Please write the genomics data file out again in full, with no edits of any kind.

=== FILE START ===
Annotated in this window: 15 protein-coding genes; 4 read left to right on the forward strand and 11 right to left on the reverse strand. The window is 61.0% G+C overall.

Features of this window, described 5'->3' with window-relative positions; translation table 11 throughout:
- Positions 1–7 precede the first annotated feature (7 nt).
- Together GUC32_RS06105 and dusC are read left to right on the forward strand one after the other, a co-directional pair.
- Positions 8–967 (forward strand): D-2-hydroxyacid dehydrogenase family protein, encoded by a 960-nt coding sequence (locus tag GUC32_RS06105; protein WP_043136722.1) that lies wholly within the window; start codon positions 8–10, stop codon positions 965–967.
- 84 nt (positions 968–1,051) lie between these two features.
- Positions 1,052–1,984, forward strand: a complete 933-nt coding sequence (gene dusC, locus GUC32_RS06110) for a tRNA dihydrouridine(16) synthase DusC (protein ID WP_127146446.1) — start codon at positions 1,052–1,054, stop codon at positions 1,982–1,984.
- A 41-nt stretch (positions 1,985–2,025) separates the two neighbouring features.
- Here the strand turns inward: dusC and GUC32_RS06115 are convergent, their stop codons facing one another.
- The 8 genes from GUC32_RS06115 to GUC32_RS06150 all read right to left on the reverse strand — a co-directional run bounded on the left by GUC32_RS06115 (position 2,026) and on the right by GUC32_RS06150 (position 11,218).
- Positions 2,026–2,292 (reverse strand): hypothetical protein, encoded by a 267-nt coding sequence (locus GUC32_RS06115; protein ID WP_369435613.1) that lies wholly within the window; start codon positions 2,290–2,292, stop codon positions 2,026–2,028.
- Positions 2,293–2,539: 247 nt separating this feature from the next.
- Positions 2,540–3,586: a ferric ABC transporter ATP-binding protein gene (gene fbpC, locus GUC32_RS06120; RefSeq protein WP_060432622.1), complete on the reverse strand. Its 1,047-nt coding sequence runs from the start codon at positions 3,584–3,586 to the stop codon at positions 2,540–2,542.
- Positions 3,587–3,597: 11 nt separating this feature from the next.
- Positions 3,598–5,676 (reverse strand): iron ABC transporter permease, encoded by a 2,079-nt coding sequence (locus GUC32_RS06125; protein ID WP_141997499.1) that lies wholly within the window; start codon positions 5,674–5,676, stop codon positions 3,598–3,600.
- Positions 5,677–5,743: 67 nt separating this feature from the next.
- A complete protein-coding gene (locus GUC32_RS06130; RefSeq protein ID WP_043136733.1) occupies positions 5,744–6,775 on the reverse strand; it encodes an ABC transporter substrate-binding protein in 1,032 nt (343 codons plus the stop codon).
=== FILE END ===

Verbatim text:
Annotated in this window: 15 protein-coding genes; 4 read left to right on the forward strand and 11 right to left on the reverse strand. The window is 61.0% G+C overall.

Features of this window, described 5'->3' with window-relative positions; translation table 11 throughout:
- Positions 1–7 precede the first annotated feature (7 nt).
- Together GUC32_RS06105 and dusC are read left to right on the forward strand one after the other, a co-directional pair.
- Positions 8–967 (forward strand): D-2-hydroxyacid dehydrogenase family protein, encoded by a 960-nt coding sequence (locus tag GUC32_RS06105; protein WP_043136722.1) that lies wholly within the window; start codon positions 8–10, stop codon positions 965–967.
- 84 nt (positions 968–1,051) lie between these two features.
- Positions 1,052–1,984, forward strand: a complete 933-nt coding sequence (gene dusC, locus GUC32_RS06110) for a tRNA dihydrouridine(16) synthase DusC (protein ID WP_127146446.1) — start codon at positions 1,052–1,054, stop codon at positions 1,982–1,984.
- A 41-nt stretch (positions 1,985–2,025) separates the two neighbouring features.
- Here the strand turns inward: dusC and GUC32_RS06115 are convergent, their stop codons facing one another.
- The 8 genes from GUC32_RS06115 to GUC32_RS06150 all read right to left on the reverse strand — a co-directional run bounded on the left by GUC32_RS06115 (position 2,026) and on the right by GUC32_RS06150 (position 11,218).
- Positions 2,026–2,292 (reverse strand): hypothetical protein, encoded by a 267-nt coding sequence (locus GUC32_RS06115; protein ID WP_369435613.1) that lies wholly within the window; start codon positions 2,290–2,292, stop codon positions 2,026–2,028.
- Positions 2,293–2,539: 247 nt separating this feature from the next.
- Positions 2,540–3,586: a ferric ABC transporter ATP-binding protein gene (gene fbpC, locus GUC32_RS06120; RefSeq protein WP_060432622.1), complete on the reverse strand. Its 1,047-nt coding sequence runs from the start codon at positions 3,584–3,586 to the stop codon at positions 2,540–2,542.
- Positions 3,587–3,597: 11 nt separating this feature from the next.
- Positions 3,598–5,676 (reverse strand): iron ABC transporter permease, encoded by a 2,079-nt coding sequence (locus GUC32_RS06125; protein ID WP_141997499.1) that lies wholly within the window; start codon positions 5,674–5,676, stop codon positions 3,598–3,600.
- Positions 5,677–5,743: 67 nt separating this feature from the next.
- A complete protein-coding gene (locus GUC32_RS06130; RefSeq protein ID WP_043136733.1) occupies positions 5,744–6,775 on the reverse strand; it encodes an ABC transporter substrate-binding protein in 1,032 nt (343 codons plus the stop codon).